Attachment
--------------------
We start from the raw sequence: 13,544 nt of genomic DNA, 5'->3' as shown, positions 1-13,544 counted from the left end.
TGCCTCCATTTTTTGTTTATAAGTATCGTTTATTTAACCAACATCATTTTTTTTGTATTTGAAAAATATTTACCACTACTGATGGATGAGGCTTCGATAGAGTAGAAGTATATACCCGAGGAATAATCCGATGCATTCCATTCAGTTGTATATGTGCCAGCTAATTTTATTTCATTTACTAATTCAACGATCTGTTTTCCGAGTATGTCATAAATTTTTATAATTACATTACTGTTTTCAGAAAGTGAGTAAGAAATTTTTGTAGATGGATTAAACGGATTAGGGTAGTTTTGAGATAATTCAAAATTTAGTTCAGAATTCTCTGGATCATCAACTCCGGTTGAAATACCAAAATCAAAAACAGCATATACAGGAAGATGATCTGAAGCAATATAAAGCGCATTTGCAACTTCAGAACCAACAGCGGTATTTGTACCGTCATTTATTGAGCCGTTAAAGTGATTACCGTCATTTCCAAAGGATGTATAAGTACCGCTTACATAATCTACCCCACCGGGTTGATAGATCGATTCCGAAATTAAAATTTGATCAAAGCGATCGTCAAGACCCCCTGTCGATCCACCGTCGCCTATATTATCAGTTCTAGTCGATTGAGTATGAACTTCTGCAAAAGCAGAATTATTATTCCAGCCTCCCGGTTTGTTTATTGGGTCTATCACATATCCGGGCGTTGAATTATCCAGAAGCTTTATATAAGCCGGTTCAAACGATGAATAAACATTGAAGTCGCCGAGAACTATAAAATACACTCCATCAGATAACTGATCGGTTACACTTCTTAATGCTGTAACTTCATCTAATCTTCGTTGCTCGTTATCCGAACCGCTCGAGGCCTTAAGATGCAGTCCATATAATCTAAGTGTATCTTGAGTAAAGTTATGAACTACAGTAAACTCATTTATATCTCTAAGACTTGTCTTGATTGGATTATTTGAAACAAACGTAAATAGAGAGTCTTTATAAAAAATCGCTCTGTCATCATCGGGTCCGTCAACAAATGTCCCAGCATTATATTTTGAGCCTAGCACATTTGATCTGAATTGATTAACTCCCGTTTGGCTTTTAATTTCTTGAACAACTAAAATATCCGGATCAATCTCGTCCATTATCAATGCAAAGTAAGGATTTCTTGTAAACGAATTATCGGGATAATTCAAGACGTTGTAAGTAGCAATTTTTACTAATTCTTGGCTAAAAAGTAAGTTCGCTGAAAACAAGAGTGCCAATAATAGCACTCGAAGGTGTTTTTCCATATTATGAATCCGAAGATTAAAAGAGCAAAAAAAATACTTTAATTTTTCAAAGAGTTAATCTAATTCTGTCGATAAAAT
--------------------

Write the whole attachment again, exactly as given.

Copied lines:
We start from the raw sequence: 13,544 nt of genomic DNA, 5'->3' as shown, positions 1-13,544 counted from the left end.
TGCCTCCATTTTTTGTTTATAAGTATCGTTTATTTAACCAACATCATTTTTTTTGTATTTGAAAAATATTTACCACTACTGATGGATGAGGCTTCGATAGAGTAGAAGTATATACCCGAGGAATAATCCGATGCATTCCATTCAGTTGTATATGTGCCAGCTAATTTTATTTCATTTACTAATTCAACGATCTGTTTTCCGAGTATGTCATAAATTTTTATAATTACATTACTGTTTTCAGAAAGTGAGTAAGAAATTTTTGTAGATGGATTAAACGGATTAGGGTAGTTTTGAGATAATTCAAAATTTAGTTCAGAATTCTCTGGATCATCAACTCCGGTTGAAATACCAAAATCAAAAACAGCATATACAGGAAGATGATCTGAAGCAATATAAAGCGCATTTGCAACTTCAGAACCAACAGCGGTATTTGTACCGTCATTTATTGAGCCGTTAAAGTGATTACCGTCATTTCCAAAGGATGTATAAGTACCGCTTACATAATCTACCCCACCGGGTTGATAGATCGATTCCGAAATTAAAATTTGATCAAAGCGATCGTCAAGACCCCCTGTCGATCCACCGTCGCCTATATTATCAGTTCTAGTCGATTGAGTATGAACTTCTGCAAAAGCAGAATTATTATTCCAGCCTCCCGGTTTGTTTATTGGGTCTATCACATATCCGGGCGTTGAATTATCCAGAAGCTTTATATAAGCCGGTTCAAACGATGAATAAACATTGAAGTCGCCGAGAACTATAAAATACACTCCATCAGATAACTGATCGGTTACACTTCTTAATGCTGTAACTTCATCTAATCTTCGTTGCTCGTTATCCGAACCGCTCGAGGCCTTAAGATGCAGTCCATATAATCTAAGTGTATCTTGAGTAAAGTTATGAACTACAGTAAACTCATTTATATCTCTAAGACTTGTCTTGATTGGATTATTTGAAACAAACGTAAATAGAGAGTCTTTATAAAAAATCGCTCTGTCATCATCGGGTCCGTCAACAAATGTCCCAGCATTATATTTTGAGCCTAGCACATTTGATCTGAATTGATTAACTCCCGTTTGGCTTTTAATTTCTTGAACAACTAAAATATCCGGATCAATCTCGTCCATTATCAATGCAAAGTAAGGATTTCTTGTAAACGAATTATCGGGATAATTCAAGACGTTGTAAGTAGCAATTTTTACTAATTCTTGGCTAAAAAGTAAGTTCGCTGAAAACAAGAGTGCCAATAATAGCACTCGAAGGTGTTTTTCCATATTATGAATCCGAAGATTAAAAGAGCAAAAAAAATACTTTAATTTTTCAAAGAGTTAATCTAATTCTGTCGATAAAAT